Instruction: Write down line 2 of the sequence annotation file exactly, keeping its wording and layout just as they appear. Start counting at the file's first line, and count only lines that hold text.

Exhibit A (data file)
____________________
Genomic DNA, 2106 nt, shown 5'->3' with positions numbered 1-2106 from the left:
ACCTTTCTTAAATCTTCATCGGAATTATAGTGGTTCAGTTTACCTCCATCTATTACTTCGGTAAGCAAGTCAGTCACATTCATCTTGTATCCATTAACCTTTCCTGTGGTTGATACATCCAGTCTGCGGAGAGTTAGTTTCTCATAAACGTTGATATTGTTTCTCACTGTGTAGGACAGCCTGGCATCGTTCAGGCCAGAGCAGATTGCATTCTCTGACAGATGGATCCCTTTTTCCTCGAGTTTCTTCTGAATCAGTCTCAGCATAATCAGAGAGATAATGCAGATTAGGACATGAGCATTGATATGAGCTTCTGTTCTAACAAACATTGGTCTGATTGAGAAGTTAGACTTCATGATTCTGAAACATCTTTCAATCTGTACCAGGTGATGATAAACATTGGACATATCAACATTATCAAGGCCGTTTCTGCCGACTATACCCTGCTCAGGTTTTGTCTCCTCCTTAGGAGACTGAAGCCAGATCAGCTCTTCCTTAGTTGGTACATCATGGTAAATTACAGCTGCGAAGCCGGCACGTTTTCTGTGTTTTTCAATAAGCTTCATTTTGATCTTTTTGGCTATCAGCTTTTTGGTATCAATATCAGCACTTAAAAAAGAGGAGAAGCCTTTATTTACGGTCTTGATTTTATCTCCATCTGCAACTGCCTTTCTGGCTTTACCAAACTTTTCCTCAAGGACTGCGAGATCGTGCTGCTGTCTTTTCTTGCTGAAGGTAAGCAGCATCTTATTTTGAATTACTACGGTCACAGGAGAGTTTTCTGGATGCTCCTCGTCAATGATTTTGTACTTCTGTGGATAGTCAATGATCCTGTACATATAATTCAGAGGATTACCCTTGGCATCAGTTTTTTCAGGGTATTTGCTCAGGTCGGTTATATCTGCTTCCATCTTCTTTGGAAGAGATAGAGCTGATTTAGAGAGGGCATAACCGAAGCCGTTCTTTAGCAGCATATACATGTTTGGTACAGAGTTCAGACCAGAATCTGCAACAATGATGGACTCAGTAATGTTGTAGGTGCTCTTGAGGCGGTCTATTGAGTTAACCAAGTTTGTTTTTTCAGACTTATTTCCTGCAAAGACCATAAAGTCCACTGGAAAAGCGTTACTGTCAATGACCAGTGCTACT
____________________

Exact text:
ACCTTTCTTAAATCTTCATCGGAATTATAGTGGTTCAGTTTACCTCCATCTATTACTTCGGTAAGCAAGTCAGTCACATTCATCTTGTATCCATTAACCTTTCCTGTGGTTGATACATCCAGTCTGCGGAGAGTTAGTTTCTCATAAACGTTGATATTGTTTCTCACTGTGTAGGACAGCCTGGCATCGTTCAGGCCAGAGCAGATTGCATTCTCTGACAGATGGATCCCTTTTTCCTCGAGTTTCTTCTGAATCAGTCTCAGCATAATCAGAGAGATAATGCAGATTAGGACATGAGCATTGATATGAGCTTCTGTTCTAACAAACATTGGTCTGATTGAGAAGTTAGACTTCATGATTCTGAAACATCTTTCAATCTGTACCAGGTGATGATAAACATTGGACATATCAACATTATCAAGGCCGTTTCTGCCGACTATACCCTGCTCAGGTTTTGTCTCCTCCTTAGGAGACTGAAGCCAGATCAGCTCTTCCTTAGTTGGTACATCATGGTAAATTACAGCTGCGAAGCCGGCACGTTTTCTGTGTTTTTCAATAAGCTTCATTTTGATCTTTTTGGCTATCAGCTTTTTGGTATCAATATCAGCACTTAAAAAAGAGGAGAAGCCTTTATTTACGGTCTTGATTTTATCTCCATCTGCAACTGCCTTTCTGGCTTTACCAAACTTTTCCTCAAGGACTGCGAGATCGTGCTGCTGTCTTTTCTTGCTGAAGGTAAGCAGCATCTTATTTTGAATTACTACGGTCACAGGAGAGTTTTCTGGATGCTCCTCGTCAATGATTTTGTACTTCTGTGGATAGTCAATGATCCTGTACATATAATTCAGAGGATTACCCTTGGCATCAGTTTTTTCAGGGTATTTGCTCAGGTCGGTTATATCTGCTTCCATCTTCTTTGGAAGAGATAGAGCTGATTTAGAGAGGGCATAACCGAAGCCGTTCTTTAGCAGCATATACATGTTTGGTACAGAGTTCAGACCAGAATCTGCAACAATGATGGACTCAGTAATGTTGTAGGTGCTCTTGAGGCGGTCTATTGAGTTAACCAAGTTTGTTTTTTCAGACTTATTTCCTGCAAAGACCATAAAGTCCACTGGAAAAGCGTTACTGTCAATGACCAGTGCTACT